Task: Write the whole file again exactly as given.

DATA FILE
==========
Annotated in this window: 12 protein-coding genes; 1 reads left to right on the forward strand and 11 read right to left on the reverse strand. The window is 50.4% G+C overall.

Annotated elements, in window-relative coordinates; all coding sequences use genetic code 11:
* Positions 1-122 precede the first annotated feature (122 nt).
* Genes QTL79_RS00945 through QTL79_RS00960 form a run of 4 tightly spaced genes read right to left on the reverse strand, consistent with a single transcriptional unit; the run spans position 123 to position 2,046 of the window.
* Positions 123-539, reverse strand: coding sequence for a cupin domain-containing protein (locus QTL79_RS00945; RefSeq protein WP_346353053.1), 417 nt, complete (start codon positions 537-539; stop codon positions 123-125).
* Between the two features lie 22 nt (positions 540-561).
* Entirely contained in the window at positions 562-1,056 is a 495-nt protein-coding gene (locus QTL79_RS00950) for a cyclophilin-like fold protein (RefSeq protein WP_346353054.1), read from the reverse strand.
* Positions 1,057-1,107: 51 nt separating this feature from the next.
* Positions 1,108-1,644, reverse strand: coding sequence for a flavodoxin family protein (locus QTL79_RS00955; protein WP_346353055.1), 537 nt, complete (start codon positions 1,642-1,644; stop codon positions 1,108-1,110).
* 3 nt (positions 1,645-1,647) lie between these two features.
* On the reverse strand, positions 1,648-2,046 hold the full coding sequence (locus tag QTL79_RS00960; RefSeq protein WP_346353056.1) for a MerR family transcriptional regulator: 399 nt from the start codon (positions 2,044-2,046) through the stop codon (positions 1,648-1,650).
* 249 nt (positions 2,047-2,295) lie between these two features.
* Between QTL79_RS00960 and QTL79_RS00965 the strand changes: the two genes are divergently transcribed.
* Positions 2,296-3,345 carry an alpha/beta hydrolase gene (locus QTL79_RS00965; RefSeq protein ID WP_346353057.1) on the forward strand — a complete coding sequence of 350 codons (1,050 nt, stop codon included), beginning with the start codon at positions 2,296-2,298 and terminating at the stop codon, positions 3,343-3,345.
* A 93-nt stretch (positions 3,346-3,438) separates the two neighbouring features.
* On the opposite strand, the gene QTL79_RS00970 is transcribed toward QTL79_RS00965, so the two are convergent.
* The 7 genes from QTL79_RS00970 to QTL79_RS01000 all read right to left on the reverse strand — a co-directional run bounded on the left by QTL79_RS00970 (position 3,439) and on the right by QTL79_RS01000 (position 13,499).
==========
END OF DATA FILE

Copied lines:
Annotated in this window: 12 protein-coding genes; 1 reads left to right on the forward strand and 11 read right to left on the reverse strand. The window is 50.4% G+C overall.

Annotated elements, in window-relative coordinates; all coding sequences use genetic code 11:
* Positions 1-122 precede the first annotated feature (122 nt).
* Genes QTL79_RS00945 through QTL79_RS00960 form a run of 4 tightly spaced genes read right to left on the reverse strand, consistent with a single transcriptional unit; the run spans position 123 to position 2,046 of the window.
* Positions 123-539, reverse strand: coding sequence for a cupin domain-containing protein (locus QTL79_RS00945; RefSeq protein WP_346353053.1), 417 nt, complete (start codon positions 537-539; stop codon positions 123-125).
* Between the two features lie 22 nt (positions 540-561).
* Entirely contained in the window at positions 562-1,056 is a 495-nt protein-coding gene (locus QTL79_RS00950) for a cyclophilin-like fold protein (RefSeq protein WP_346353054.1), read from the reverse strand.
* Positions 1,057-1,107: 51 nt separating this feature from the next.
* Positions 1,108-1,644, reverse strand: coding sequence for a flavodoxin family protein (locus QTL79_RS00955; protein WP_346353055.1), 537 nt, complete (start codon positions 1,642-1,644; stop codon positions 1,108-1,110).
* 3 nt (positions 1,645-1,647) lie between these two features.
* On the reverse strand, positions 1,648-2,046 hold the full coding sequence (locus tag QTL79_RS00960; RefSeq protein WP_346353056.1) for a MerR family transcriptional regulator: 399 nt from the start codon (positions 2,044-2,046) through the stop codon (positions 1,648-1,650).
* 249 nt (positions 2,047-2,295) lie between these two features.
* Between QTL79_RS00960 and QTL79_RS00965 the strand changes: the two genes are divergently transcribed.
* Positions 2,296-3,345 carry an alpha/beta hydrolase gene (locus QTL79_RS00965; RefSeq protein ID WP_346353057.1) on the forward strand — a complete coding sequence of 350 codons (1,050 nt, stop codon included), beginning with the start codon at positions 2,296-2,298 and terminating at the stop codon, positions 3,343-3,345.
* A 93-nt stretch (positions 3,346-3,438) separates the two neighbouring features.
* On the opposite strand, the gene QTL79_RS00970 is transcribed toward QTL79_RS00965, so the two are convergent.
* The 7 genes from QTL79_RS00970 to QTL79_RS01000 all read right to left on the reverse strand — a co-directional run bounded on the left by QTL79_RS00970 (position 3,439) and on the right by QTL79_RS01000 (position 13,499).